• Fixed term (an exclusion for a set number of days)
  • Permanent (your child is asked not to return to school)
  • Unofficial (an illegal exclusion without an exclusion letter)
  • Lunchtime (an exclusion for a set number of lunchtimes – these should be recorded as half day exclusions)

For more information see our leaflet – excluded or at risk of exclusion from school

A pupil may be excluded from school for one short period of time, several fixed periods (up to a maximum of 45 school days in a single academic year), or permanently. A fixed period exclusion does not have to be for a continuous period. In exceptional cases, usually where further evidence has come to light, a fixed period exclusion may be extended or converted to a permanent exclusion.

You can find out more about exclusion from Devon’s education inclusion service and the Government guidance on exclusion.


Any admission to a mainstream school, whether your child has SEND or not, will go through the normal route via the local authority in which you live. If you live in Devon then you need to contact The Devon Admissions Online service.

If you live outside of Devon or are moving away from Devon you can find the contact details of other local authorities by looking on the Government Find a Local Council site.

. If you are looking at special schools or settings then you may need to seek further advice and support from the school admissions team

For more information around the schools admission code set out by the Government please look at their publication

Performance P Scales

Pscales‘ are used to assess the progress of children aged 5-14 who have special educational needs and disabilities (SEND) and whose abilities do not yet reach Level 1 of the National Curriculum. P scales use eight levels, P1 to P8. They can be used in primary, secondary and special schools for children who may or may not have a statutory plan of SEND. The P scales breakdown the important skills, knowledge and understanding that a child needs before moving onto the national curriculum levels, into small achievable steps. There are statutory P scales in KS1, 2 and 3 for;

  • Literacy
  • Mathematics
  • Science

However, there are also P scale descriptors for all areas of the curriculum. In KS 4, P scales can be used as non-statutory guidance P scales and Early Years Foundation Stage (EYFS) If a child has special educational needs and their EYFS attainment has not reached the desired targets at the end of this stage, the school may wish to continue with an early years curriculum to support the child’s learning and development. In this case, the EYFS profile, rather than P scales, should be used for assessment, as it may be suitable in year 1 for a small number of children. If schools choose to assess children using P scales towards the end of year 1, teachers should base such judgements on a review of evidence gathered from everyday teaching and learning. Professional judgment should be used to decide which P scale descriptor best fits a child’s performance.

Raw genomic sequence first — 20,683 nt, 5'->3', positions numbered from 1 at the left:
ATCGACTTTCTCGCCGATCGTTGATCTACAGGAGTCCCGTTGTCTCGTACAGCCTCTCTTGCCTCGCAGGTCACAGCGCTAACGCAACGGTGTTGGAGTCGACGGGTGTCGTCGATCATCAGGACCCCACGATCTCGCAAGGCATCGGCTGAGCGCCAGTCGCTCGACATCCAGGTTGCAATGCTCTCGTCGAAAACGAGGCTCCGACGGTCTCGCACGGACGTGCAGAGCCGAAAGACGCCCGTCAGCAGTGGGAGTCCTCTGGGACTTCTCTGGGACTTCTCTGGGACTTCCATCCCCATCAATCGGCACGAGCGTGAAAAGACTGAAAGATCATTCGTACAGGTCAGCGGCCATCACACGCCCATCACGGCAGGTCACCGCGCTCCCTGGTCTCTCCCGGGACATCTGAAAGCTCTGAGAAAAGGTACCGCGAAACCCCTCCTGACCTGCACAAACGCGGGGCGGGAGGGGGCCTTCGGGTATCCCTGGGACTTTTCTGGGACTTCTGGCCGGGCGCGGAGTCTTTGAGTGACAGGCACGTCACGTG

EHC plans

An EHC plan is an Education, Health and Care plan, a single action plan that incorporates a child’s education, health and care needs

From September 2014, EHC plans replaced the previous provision plans for children with SEND, known as Statements. Any requests for statutory assessment will now be actioned under the new legal framework.

For information on how Devon is responding to the New Laws visit the local offer page

Transfer from Statement to EHC plan

In September 2014, the Children and Families Act 2014 came into force. 

The Act sets out a new SEND Code of Practice: 0-25 years, in relation to children and young people with special educational needs and disabilities (SEND) from 0 to 25 years.

One of the biggest changes is that Education, Health and Care plans (EHC) will replace Statements of SEND and Learning Difficulty Assessments (LDAs) by 2018.

For more information see our leaflet and fact sheets

Education Health and Care (EHC) Statutory Assessments and Plans 

Transfer Reviews – from Statements to EHCP

Coming to an agreement

When other people are involved in the process of making decisions about the future of your child, there may be times that you might disagree with some of the decisions or be unhappy about some of the choices that have been made on your child’s behalf. The first step to resolving any disagreement is to talk to the other party, explain your concerns and see if you can come to an agreement that suits you better. If after a meeting, your concerns have not been resolved, you may want to consider other ways forward to resolve the situation. Methods include disagreement resolution, mediation, an appeal to the SEND tribunal or a complaint.

For more information see our factsheetWhat if we can’t agree

The SEND Code of Practice 0-25 outlines more details and guidance around all areas of disagreement resolution